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Of Sheila and Spiders

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I could write several blog posts containing spider stories. My arachnophobia was instilled in me at a young age. Growing up in the Southeast, my siblings and I were often warned to be wary of black widow spiders and brown recluses. I never really knew what a brown recluse spider looked like until I was nearly an adult, but the image of the black widow was distinct in my mind from a very young age.

My favorite toy when I was a kid was a Sit n’ Spin. One day I left it outside. A few days later when I went back out to get it, a large, black spider came running out at me from beneath it. Shrieking, I ran and got my dad and he torched the spider. It had been a black widow and it shook me up quite a lot at how close I had come to potentially getting bitten. That was the first time I had actually seen a black widow spider. Sadly, I was scared to play on my Sit n’ Spin after that.

I’ve come a long way since then. I respect spiders and am fascinated by them. I don’t like them crawling on me or too close to me, though. I also do not kill them. If inside, I catch or collect them and place them outside.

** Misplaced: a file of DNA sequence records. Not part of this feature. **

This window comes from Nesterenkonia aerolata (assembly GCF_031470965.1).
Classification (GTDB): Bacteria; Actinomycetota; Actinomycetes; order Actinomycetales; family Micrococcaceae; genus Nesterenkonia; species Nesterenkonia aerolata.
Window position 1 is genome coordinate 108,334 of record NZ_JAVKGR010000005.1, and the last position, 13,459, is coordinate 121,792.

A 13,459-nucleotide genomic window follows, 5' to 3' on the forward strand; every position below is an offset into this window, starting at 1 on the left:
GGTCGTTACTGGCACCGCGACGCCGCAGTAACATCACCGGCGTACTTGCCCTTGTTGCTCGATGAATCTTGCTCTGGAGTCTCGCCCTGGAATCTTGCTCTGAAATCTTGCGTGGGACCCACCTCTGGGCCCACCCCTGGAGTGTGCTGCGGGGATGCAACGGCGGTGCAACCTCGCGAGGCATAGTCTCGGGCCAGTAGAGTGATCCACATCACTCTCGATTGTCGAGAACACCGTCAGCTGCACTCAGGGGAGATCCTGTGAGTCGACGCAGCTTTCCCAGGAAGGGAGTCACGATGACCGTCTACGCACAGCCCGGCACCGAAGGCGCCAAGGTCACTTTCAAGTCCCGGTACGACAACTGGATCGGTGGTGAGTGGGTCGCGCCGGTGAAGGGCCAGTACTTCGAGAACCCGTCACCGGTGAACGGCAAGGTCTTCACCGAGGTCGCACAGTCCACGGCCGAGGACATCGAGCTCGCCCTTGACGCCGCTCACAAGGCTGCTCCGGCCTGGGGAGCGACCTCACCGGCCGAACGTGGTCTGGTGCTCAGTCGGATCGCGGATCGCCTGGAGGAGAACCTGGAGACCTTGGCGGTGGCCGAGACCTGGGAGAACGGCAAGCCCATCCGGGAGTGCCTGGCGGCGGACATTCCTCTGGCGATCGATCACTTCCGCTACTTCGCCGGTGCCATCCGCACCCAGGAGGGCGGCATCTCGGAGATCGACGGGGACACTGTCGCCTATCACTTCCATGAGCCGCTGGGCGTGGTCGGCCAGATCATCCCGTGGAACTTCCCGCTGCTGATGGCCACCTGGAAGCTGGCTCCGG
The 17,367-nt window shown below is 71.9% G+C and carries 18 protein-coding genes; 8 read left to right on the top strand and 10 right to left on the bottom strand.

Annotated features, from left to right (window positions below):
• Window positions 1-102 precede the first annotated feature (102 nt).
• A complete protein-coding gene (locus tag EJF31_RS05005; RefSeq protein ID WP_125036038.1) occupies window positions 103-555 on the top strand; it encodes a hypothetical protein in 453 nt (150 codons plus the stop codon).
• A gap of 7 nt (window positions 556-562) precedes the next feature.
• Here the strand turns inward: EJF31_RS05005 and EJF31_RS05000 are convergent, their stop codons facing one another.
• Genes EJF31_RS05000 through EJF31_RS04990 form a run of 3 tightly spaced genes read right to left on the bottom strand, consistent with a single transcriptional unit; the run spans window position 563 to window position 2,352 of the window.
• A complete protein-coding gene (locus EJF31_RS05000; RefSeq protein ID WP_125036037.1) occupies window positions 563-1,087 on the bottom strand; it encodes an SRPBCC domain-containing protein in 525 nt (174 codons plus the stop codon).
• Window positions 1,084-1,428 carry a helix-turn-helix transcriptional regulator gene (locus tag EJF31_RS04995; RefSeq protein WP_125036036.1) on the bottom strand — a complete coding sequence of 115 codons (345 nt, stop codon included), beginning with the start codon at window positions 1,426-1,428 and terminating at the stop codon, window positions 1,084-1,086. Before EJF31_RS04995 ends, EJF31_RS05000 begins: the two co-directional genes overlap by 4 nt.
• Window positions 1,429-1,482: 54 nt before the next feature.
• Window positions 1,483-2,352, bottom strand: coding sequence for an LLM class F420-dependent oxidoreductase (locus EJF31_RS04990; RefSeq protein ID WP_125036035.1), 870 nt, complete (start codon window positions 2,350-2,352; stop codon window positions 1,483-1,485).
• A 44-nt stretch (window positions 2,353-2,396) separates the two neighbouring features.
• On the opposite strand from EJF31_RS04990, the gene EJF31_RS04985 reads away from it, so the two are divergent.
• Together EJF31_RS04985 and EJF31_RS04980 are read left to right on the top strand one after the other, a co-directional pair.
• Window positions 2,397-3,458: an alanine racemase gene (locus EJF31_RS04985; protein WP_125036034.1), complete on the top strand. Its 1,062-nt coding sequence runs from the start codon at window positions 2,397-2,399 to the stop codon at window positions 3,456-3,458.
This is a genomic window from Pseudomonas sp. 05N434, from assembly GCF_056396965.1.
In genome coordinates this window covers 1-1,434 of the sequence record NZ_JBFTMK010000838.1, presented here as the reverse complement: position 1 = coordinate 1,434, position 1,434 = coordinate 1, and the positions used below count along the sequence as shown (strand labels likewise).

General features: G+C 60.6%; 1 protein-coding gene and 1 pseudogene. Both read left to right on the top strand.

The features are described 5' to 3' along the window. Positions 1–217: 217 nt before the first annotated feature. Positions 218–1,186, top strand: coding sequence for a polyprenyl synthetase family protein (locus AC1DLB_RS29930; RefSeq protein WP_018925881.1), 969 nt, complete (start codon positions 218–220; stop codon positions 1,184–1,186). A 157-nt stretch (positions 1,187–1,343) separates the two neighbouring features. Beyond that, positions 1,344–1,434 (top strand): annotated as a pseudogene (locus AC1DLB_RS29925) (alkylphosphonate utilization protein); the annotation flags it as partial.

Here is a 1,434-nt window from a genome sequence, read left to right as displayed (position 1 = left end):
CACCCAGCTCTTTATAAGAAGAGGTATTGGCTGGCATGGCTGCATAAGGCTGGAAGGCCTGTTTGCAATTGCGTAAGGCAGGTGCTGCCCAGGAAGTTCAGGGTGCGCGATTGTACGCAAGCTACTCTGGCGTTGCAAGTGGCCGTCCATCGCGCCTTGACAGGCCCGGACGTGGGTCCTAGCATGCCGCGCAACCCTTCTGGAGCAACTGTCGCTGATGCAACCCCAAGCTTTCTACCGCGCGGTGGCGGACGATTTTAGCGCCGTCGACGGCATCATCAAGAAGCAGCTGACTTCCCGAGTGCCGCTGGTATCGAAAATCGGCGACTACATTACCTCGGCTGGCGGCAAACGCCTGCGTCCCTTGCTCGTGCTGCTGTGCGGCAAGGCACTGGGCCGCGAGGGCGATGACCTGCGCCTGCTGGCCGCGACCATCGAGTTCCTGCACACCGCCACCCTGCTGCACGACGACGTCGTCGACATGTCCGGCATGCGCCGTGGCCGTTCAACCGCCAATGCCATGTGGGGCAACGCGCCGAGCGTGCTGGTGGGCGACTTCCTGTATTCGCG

The black widow in the picture above was in my garden a few years ago. I remember doing some weeding and talking to another little spider that was making its way along the side of the house (yes, I talk to spiders and, no, they don’t usually answer back). I had just turned away from him when a flurry of movement caught my eye. I turned to see the black widow in its tangle web alongside the house. It had captured the other spider I had been talking to. I promptly freaked out because I hadn’t realized how close I had been to the black widow and I ran into the house, tearing my clothes off as I went (‘cause I had this horrible thought that there had been more than one and it was probably crawling on me as I had been brushing up against the house as I made my way down the garden). Once calm, I determined I would have to move it to the woods, but it had disappeared by the time I worked up the nerve to do it.

I always knew I would have to write a spider story at some point. I should probably write several, as a cathartic process. “The Sewing Lady’s Daughter” came about as I was considering writing a story about a black widow. I wanted to tap into the idea of the black widow killing its mate (which I found out later is a myth) and at the same time not be cliché with it. I thought…what if she had a child? What if it was a girl and she was half-spider? What would happen if she wanted to have a child?

Hence, the story is about the daughter. I like the fairy tale element of the spider falling in love with a human, but the creature instinct still being present. The original version of the story was about fifteen pages with much more build up and exposition. I think I like the shorter version better.

You can read “The Sewing Lady’s Daughter” in my short-short collection “A Curse and Three Blessings” for free.

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